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Attorney Asks Judge to Halt Margate Dunes Project Until Lawsuit is Decided

Posted on November 1, 2016

By Nanette LoBiondo GallowayShoreNewsToday

The attorney for five Margate beachfront property owners who are suing the Army Corps of Engineers and the New Jersey DEP to stop the Absecon Island dunes project filed a civil action Friday asking the court to order the defendants to show cause why the project should not be halted until the matter is resolved.

Jordan M. Rand of Dilworth Paxson LLP filed the action Oct. 28, the day before the fourth anniversary of Hurricane Sandy.

If Atlantic County Superior Court Judge Julio Mendez signs the order, it would prevent the U.S. Army Corps of Engineers from proceeding with the Absecon Island Coastal Storm Risk Reduction Project until the drainage issues cited by the plaintiffs are addressed.

The Army Corps last week received bids from two dredging companies seeking a contract on the project – Weeks Marine of Covington, Louisianna, and Great Lakes Dredge and Dock Company of Oak Brook, Illinois.

According to Army Corps spokesman Stephen Rochette, Weeks Marine bid $76.1 million for the base bid and all options, while Great Lakes, the low bidder on the previous round of bids, bid $77.8 million. A contract has not been awarded.

The low bid came in $35.8 million more than Great Lakes’ bid in 2014, but includes additional work, including renourishment in Atlantic City and Ventnor, and work on outfall pipes, Rochette said. The Army Corps estimated the cost for all the work to be $80 million.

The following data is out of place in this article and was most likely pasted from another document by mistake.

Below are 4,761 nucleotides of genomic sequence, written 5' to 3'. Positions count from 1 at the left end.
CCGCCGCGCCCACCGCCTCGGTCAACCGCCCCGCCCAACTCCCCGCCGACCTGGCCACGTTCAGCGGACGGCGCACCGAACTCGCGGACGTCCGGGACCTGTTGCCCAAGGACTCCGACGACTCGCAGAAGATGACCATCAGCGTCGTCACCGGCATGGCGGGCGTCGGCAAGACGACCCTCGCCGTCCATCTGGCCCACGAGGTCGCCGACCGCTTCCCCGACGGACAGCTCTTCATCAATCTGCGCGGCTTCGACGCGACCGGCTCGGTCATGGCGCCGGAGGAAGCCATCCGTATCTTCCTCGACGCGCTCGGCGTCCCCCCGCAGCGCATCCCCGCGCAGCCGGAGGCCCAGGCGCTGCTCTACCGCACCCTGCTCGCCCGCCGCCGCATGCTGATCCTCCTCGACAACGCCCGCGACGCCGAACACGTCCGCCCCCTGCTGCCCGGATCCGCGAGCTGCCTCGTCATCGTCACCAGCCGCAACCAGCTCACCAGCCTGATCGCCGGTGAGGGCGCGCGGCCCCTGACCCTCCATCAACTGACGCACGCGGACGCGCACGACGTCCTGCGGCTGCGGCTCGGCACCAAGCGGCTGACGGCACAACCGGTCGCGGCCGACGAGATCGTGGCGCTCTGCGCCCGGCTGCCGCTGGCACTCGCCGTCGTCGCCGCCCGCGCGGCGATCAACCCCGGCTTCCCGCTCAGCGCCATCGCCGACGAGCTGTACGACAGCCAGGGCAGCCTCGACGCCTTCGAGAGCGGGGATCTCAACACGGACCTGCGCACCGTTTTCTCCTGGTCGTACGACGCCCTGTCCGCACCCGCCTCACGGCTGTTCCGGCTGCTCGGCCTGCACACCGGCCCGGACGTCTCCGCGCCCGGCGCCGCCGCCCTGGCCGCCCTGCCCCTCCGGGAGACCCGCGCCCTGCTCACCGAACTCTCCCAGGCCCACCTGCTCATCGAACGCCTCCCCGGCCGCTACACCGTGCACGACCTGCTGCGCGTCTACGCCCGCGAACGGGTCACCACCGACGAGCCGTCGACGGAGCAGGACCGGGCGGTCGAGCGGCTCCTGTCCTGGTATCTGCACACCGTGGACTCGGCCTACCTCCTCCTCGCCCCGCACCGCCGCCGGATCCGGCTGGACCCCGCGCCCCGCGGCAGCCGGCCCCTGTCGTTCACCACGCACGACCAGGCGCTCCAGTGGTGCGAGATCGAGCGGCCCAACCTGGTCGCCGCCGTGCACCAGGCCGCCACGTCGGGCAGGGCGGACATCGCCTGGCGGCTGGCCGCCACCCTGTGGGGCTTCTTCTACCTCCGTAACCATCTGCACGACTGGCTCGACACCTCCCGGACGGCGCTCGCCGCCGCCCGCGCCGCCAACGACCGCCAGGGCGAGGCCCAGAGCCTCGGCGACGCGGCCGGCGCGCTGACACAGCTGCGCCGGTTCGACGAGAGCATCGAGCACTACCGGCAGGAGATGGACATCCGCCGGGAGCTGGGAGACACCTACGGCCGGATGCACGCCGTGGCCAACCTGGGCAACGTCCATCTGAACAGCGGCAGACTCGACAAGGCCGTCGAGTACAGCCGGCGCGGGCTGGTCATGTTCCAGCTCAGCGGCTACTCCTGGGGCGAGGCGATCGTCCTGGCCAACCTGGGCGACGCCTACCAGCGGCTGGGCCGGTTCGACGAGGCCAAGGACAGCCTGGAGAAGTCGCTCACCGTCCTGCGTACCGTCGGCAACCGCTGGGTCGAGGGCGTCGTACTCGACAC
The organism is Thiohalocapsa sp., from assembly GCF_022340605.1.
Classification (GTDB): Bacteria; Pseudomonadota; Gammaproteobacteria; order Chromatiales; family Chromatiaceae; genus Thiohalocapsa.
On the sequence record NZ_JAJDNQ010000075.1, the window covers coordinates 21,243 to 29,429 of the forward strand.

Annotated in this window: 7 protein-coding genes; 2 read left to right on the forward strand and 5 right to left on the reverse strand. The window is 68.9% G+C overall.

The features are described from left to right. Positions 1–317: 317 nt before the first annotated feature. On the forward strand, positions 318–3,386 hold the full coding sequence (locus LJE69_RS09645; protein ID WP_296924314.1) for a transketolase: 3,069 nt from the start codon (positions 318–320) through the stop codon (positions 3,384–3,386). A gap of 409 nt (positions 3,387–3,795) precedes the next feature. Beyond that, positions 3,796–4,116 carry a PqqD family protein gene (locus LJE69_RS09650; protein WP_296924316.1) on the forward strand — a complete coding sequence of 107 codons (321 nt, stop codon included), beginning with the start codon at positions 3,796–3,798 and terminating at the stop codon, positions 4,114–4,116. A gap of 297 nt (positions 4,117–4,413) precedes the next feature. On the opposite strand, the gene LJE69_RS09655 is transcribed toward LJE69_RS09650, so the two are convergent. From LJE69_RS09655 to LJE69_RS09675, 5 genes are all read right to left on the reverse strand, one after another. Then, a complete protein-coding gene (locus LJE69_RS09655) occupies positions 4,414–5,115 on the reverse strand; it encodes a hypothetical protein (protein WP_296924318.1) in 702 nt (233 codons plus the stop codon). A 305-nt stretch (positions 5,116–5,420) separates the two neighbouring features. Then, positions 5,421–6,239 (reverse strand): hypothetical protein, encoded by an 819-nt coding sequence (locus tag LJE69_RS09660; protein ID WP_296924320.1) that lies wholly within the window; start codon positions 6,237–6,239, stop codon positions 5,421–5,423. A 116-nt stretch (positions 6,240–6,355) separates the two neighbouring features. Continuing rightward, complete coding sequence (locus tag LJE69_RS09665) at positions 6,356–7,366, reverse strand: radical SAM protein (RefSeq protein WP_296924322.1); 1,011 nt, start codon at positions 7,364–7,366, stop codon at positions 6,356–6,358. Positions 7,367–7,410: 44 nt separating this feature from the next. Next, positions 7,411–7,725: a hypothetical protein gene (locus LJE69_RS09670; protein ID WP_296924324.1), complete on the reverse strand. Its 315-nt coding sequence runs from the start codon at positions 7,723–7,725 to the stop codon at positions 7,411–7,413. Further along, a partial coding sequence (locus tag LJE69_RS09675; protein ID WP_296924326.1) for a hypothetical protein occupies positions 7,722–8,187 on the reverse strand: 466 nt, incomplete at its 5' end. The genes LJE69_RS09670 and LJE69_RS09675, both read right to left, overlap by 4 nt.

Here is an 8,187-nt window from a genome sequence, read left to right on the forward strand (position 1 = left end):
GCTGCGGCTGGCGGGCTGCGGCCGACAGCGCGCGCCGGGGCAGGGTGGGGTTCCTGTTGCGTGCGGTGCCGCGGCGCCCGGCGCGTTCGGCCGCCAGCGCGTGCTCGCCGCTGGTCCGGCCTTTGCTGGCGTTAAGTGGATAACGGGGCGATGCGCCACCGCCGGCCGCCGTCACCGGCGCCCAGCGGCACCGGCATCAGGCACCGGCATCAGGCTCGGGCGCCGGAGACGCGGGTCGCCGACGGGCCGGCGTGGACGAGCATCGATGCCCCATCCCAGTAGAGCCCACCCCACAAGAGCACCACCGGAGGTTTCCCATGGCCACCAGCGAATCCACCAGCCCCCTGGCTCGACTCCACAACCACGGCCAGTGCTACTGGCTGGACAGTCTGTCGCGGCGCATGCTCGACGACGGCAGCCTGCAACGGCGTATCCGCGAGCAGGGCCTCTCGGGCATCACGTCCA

The plaintiffs are Margate taxpayers Steven Erlbaum, Frank Binswanger Jr., John Turchi, David Boath and Ron Cohen, who said the project would create drainage problems and substantial flooding at their homes during storms, as well as create public health issues, such as breeding mosquitos that carry the Zika virus.

Attorneys for the state and Army Corps will have 35 days to answer the order, once it is accepted by the judge, or the court could deem them in default and provide relief to the property owners.

“The taxpayers respectfully request that this court enjoin the defendants from proceeding until they do what they have testified in this court that they would do – fix this problem,” the brief states.

Rand called the state’s and Army Corps’ refusal to consider an alternative fix “baffling.”

Rand notes that the city of Margate met with the state and Army Corps Aug. 23 to present an alternative plan prepared by city engineer Ed Walberg that he said would alleviate the drainage problem. The cost of installing drainage pipes would be about $9 million and would have to be done before the dunes are built.

Any water that collects behind the dunes will percolate into the sand within 24 hours, U.S. Army Corps project manager Keith Watson said at a press conference Friday, Sept. 2 on the Ventnor boardwalk.

He said there would be more surface area behind the dunes and depending on the location, the percolation area could be between 25 and 150 feet wide. However, the city would have to continue maintaining the beach as it does now, including raking the percolation area, or problems could arise, he said.

After Margate’s unsuccessful attempt to stop the project, which caused a two-year delay, the Army Corps issued a second request for bids without making any revisions to the plan. That’s what prompted the homeowners to file the lawsuit, Rand said.

“While the Army Corps revised the project bidding documents three times, it failed to address the drainage problem in Margate,” he states in the brief.

The project includes renourishment of dunes previously built in Atlantic City and Ventnor, and construction of a new berm and dune system in Margate, Longport and an eighth-mile section in south Ventnor.

According to Rochette, the design template includes a 200-foot wide berm and dune at elevation 14.75 in Atlantic City, and a 100-foot wide berm and dune at elevation 12.75 feet in Ventnor, Margate and Longport.

Source: ShoreNewsToday

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